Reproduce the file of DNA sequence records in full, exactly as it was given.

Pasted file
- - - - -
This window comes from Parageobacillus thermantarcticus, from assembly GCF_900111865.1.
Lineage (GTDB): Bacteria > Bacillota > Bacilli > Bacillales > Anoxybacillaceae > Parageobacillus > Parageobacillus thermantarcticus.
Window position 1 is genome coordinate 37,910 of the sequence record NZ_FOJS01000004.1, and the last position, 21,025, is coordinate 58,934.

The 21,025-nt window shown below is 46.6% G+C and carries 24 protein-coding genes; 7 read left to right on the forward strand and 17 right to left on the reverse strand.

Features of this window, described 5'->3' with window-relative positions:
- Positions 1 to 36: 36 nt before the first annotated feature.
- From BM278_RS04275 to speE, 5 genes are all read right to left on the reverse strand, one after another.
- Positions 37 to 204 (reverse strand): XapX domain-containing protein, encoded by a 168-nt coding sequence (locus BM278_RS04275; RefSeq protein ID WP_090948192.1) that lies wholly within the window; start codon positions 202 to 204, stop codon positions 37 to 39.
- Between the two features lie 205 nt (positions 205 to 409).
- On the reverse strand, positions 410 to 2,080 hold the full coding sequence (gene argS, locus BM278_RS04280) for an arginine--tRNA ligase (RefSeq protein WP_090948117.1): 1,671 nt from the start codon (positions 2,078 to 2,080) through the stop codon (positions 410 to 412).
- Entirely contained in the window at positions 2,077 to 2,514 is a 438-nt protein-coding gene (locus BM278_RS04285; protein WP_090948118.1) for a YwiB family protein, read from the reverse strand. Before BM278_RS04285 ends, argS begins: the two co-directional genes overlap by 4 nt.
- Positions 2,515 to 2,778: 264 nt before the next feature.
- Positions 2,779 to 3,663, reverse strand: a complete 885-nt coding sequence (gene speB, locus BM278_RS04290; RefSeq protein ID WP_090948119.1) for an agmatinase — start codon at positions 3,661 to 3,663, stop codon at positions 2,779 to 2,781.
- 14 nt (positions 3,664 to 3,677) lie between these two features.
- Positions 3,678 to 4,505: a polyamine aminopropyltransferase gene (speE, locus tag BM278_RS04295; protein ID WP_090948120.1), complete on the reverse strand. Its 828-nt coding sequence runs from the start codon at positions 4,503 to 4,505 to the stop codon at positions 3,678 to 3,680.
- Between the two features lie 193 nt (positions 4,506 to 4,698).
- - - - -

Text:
This window comes from Parageobacillus thermantarcticus, from assembly GCF_900111865.1.
Lineage (GTDB): Bacteria > Bacillota > Bacilli > Bacillales > Anoxybacillaceae > Parageobacillus > Parageobacillus thermantarcticus.
Window position 1 is genome coordinate 37,910 of the sequence record NZ_FOJS01000004.1, and the last position, 21,025, is coordinate 58,934.

The 21,025-nt window shown below is 46.6% G+C and carries 24 protein-coding genes; 7 read left to right on the forward strand and 17 right to left on the reverse strand.

Features of this window, described 5'->3' with window-relative positions:
- Positions 1 to 36: 36 nt before the first annotated feature.
- From BM278_RS04275 to speE, 5 genes are all read right to left on the reverse strand, one after another.
- Positions 37 to 204 (reverse strand): XapX domain-containing protein, encoded by a 168-nt coding sequence (locus BM278_RS04275; RefSeq protein ID WP_090948192.1) that lies wholly within the window; start codon positions 202 to 204, stop codon positions 37 to 39.
- Between the two features lie 205 nt (positions 205 to 409).
- On the reverse strand, positions 410 to 2,080 hold the full coding sequence (gene argS, locus BM278_RS04280) for an arginine--tRNA ligase (RefSeq protein WP_090948117.1): 1,671 nt from the start codon (positions 2,078 to 2,080) through the stop codon (positions 410 to 412).
- Entirely contained in the window at positions 2,077 to 2,514 is a 438-nt protein-coding gene (locus BM278_RS04285; protein WP_090948118.1) for a YwiB family protein, read from the reverse strand. Before BM278_RS04285 ends, argS begins: the two co-directional genes overlap by 4 nt.
- Positions 2,515 to 2,778: 264 nt before the next feature.
- Positions 2,779 to 3,663, reverse strand: a complete 885-nt coding sequence (gene speB, locus BM278_RS04290; RefSeq protein ID WP_090948119.1) for an agmatinase — start codon at positions 3,661 to 3,663, stop codon at positions 2,779 to 2,781.
- 14 nt (positions 3,664 to 3,677) lie between these two features.
- Positions 3,678 to 4,505: a polyamine aminopropyltransferase gene (speE, locus tag BM278_RS04295; protein ID WP_090948120.1), complete on the reverse strand. Its 828-nt coding sequence runs from the start codon at positions 4,503 to 4,505 to the stop codon at positions 3,678 to 3,680.
- Between the two features lie 193 nt (positions 4,506 to 4,698).